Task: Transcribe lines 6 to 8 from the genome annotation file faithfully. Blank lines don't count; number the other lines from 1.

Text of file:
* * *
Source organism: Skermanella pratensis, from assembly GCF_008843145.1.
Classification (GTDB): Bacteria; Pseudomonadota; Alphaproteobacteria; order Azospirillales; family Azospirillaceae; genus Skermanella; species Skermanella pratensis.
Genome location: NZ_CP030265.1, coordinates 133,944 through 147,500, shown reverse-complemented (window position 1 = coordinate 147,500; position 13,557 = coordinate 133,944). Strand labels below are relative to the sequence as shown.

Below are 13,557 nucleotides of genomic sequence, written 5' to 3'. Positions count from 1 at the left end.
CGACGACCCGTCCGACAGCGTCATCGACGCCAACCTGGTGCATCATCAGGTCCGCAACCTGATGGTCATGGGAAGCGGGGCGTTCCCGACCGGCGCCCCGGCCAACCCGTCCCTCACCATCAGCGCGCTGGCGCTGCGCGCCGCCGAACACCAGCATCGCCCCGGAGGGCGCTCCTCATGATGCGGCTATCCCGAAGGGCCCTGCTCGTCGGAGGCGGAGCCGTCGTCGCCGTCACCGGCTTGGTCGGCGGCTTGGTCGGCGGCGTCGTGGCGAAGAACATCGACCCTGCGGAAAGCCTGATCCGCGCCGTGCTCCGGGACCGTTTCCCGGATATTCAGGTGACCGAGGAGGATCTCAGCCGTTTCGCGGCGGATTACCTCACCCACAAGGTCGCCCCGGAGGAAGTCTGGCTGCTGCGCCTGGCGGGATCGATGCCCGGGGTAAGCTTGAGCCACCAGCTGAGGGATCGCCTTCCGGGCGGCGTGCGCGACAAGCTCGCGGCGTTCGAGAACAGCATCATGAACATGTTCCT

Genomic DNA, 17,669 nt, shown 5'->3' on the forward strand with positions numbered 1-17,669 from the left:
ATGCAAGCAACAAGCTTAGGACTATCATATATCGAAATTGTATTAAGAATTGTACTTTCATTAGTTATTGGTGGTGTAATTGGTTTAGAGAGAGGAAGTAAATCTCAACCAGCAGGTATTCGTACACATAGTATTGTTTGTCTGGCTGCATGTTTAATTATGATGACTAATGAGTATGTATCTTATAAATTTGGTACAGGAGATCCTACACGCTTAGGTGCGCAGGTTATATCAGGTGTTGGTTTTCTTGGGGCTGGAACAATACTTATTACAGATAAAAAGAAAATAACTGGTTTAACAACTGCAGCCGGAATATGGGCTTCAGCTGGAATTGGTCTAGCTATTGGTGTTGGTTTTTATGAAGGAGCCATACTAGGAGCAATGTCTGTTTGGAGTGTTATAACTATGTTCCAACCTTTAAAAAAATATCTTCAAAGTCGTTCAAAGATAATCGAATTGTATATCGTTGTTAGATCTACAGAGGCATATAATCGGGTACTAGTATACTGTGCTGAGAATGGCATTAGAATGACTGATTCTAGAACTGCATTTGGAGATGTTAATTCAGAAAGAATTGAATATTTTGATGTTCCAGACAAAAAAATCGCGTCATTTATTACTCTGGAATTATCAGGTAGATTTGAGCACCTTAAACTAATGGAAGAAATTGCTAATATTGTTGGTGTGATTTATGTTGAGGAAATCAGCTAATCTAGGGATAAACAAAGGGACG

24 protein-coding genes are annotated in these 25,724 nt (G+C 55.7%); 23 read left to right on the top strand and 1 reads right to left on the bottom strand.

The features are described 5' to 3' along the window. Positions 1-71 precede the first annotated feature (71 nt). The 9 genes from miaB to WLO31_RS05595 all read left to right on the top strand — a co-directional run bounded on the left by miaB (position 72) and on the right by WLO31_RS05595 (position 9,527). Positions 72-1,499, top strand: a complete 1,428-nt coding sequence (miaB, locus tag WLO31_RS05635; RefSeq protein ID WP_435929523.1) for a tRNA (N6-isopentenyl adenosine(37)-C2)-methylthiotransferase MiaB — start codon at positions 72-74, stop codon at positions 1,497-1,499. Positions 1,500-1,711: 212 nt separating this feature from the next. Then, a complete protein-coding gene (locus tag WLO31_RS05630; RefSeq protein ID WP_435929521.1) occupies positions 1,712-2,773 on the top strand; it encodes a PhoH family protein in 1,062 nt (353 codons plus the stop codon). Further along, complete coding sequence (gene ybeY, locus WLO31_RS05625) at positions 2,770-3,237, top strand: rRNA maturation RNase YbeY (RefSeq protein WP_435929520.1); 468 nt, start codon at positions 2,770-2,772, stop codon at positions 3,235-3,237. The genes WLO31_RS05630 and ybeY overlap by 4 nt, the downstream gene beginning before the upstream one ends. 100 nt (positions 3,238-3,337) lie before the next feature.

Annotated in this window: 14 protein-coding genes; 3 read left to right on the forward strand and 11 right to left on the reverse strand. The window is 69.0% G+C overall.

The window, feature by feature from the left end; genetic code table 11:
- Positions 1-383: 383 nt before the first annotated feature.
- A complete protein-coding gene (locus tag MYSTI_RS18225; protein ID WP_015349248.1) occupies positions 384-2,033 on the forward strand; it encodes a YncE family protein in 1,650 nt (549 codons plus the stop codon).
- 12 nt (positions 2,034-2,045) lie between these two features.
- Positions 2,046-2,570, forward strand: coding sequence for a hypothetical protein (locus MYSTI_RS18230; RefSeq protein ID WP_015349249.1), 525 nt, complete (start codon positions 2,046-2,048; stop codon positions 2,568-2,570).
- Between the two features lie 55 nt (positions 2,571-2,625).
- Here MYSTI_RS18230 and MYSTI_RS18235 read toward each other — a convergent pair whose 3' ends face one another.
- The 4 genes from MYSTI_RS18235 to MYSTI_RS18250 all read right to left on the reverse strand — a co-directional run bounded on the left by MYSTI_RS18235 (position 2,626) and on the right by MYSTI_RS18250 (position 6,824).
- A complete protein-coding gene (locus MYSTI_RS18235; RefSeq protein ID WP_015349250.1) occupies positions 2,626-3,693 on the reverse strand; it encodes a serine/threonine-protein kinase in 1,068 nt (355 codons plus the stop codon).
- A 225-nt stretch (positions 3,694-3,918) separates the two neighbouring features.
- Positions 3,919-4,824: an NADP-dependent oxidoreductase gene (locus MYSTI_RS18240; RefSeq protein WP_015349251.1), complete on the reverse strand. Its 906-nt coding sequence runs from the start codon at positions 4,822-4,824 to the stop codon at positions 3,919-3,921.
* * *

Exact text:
Genomic DNA, 17,669 nt, shown 5'->3' on the forward strand with positions numbered 1-17,669 from the left:
ATGCAAGCAACAAGCTTAGGACTATCATATATCGAAATTGTATTAAGAATTGTACTTTCATTAGTTATTGGTGGTGTAATTGGTTTAGAGAGAGGAAGTAAATCTCAACCAGCAGGTATTCGTACACATAGTATTGTTTGTCTGGCTGCATGTTTAATTATGATGACTAATGAGTATGTATCTTATAAATTTGGTACAGGAGATCCTACACGCTTAGGTGCGCAGGTTATATCAGGTGTTGGTTTTCTTGGGGCTGGAACAATACTTATTACAGATAAAAAGAAAATAACTGGTTTAACAACTGCAGCCGGAATATGGGCTTCAGCTGGAATTGGTCTAGCTATTGGTGTTGGTTTTTATGAAGGAGCCATACTAGGAGCAATGTCTGTTTGGAGTGTTATAACTATGTTCCAACCTTTAAAAAAATATCTTCAAAGTCGTTCAAAGATAATCGAATTGTATATCGTTGTTAGATCTACAGAGGCATATAATCGGGTACTAGTATACTGTGCTGAGAATGGCATTAGAATGACTGATTCTAGAACTGCATTTGGAGATGTTAATTCAGAAAGAATTGAATATTTTGATGTTCCAGACAAAAAAATCGCGTCATTTATTACTCTGGAATTATCAGGTAGATTTGAGCACCTTAAACTAATGGAAGAAATTGCTAATATTGTTGGTGTGATTTATGTTGAGGAAATCAGCTAATCTAGGGATAAACAAAGGGACG

24 protein-coding genes are annotated in these 25,724 nt (G+C 55.7%); 23 read left to right on the top strand and 1 reads right to left on the bottom strand.